"real cowboys" who still "hold the old ways" are now active-is highly
judgmental, his belief that modern cowboys "combine the historic and the
contemporary, the myth and the reality" (p. 226) is as true now as it was
in I921, when artist Charles Russell remorsefully assigned genuine cow
punchers to the pages of history.
Disappointing editorial and typographical slips cannot be attributed to
the authors, who have given general readers an informative, esthetically
pleasing book that effectively portrays the most enduring symbol of the
Southwest Texas State University JAMES A. WILSON
Trailing the Longhorns: A Century Later. Text and photographs by Sue
Flanagan; Foreward by Wayne Gard. (Austin: Madrona Press, 1974.
Pp. vii + 209. Illustrations, index, bibliography. $18.50.)
Sue Flanagan set herself two goals with this book. One was to capture
in photographs "something of the lasting spell cast by a land that is dif-
ferent from the drover days, and yet the same." The other was to dis-
cuss the "forces of change that even then were at work to harness this
land." In the first she fairly succeeded; in the second she failed.
The photographs picture solitary stretches of country, fords, houses of
cattlemen, jails, churches, courthouses (or their ruins) known to drovers.
The prints are all black and white, some striking artistically (p. 64), a
few poignant statements of trail life (p. 122). Basically, they show the
land and improvements as they were a decade ago. Precious few shots
reflect the book's title, and virtually none reveal the "spirit of the trail"
any further than the text conjures that spirit to the reader's imagination.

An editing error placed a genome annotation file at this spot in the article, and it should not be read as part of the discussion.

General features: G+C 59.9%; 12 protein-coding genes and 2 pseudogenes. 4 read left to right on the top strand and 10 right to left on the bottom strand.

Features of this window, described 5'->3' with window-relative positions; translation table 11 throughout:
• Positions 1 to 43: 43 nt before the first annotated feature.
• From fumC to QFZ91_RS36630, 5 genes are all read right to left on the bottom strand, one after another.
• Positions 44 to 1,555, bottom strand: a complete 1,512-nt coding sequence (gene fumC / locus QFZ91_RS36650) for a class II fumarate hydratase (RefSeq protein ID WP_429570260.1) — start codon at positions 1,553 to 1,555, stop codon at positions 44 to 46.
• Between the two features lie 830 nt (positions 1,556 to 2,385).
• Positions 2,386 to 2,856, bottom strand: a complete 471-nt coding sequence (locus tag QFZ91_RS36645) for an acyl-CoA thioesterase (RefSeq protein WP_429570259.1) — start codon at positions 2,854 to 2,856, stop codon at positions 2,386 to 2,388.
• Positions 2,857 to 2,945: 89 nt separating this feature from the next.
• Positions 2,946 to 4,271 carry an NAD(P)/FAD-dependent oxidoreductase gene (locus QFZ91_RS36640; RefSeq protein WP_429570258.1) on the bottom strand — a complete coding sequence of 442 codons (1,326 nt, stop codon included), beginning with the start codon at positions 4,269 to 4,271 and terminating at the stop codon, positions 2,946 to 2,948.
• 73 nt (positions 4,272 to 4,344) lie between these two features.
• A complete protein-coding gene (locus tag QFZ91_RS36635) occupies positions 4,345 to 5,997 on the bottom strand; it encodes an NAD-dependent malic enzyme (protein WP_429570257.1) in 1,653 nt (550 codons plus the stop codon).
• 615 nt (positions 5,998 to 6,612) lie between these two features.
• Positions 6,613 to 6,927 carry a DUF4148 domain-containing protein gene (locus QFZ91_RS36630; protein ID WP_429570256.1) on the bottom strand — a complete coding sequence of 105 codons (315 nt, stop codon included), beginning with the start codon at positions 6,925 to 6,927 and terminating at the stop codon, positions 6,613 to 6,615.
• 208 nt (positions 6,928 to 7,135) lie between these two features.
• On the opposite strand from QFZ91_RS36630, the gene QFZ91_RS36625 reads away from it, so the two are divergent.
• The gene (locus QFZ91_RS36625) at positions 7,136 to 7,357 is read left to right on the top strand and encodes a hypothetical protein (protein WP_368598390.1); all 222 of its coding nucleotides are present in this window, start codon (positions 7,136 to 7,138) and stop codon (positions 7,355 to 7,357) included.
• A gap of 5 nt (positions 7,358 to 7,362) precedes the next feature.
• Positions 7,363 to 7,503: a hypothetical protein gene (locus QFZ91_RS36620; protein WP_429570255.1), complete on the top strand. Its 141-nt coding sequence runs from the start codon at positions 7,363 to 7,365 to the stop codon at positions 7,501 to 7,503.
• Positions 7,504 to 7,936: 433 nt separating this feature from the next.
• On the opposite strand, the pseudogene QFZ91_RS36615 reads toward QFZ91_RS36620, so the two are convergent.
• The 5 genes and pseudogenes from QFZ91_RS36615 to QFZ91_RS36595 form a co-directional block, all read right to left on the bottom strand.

The text focuses on the forces of change and the pathways of the trails
a century ago. It poorly compliments the photographs and is inadequate
as a history of cattle trailing. The contributions of the cattle industry, of
ranching, and of the trail are confused. The extensive work of Professor
Jimmy Skaggs on the Western Trail, the National Trail issue, and the
cattle trailing industry is overlooked in this synthesis of secondary sources
which relies heavily on Wayne Gard's Chisholm Trail and J. Evetts Haley's
The maps are generally accurate, though much too general to support
the specific data given in the text.
The book's contribution lies in its pictures of the remaining sights along
the former trails from Texas to Montana.
Georgia State University
DAVID B. GRACY, II
Texas State Historical Association. The Southwestern Historical Quarterly, Volume 80, July 1976 - April, 1977. Austin, Texas. The Portal to Texas History. http://texashistory.unt.edu/ark:/67531/metapth101204/. Accessed May 3, 2015.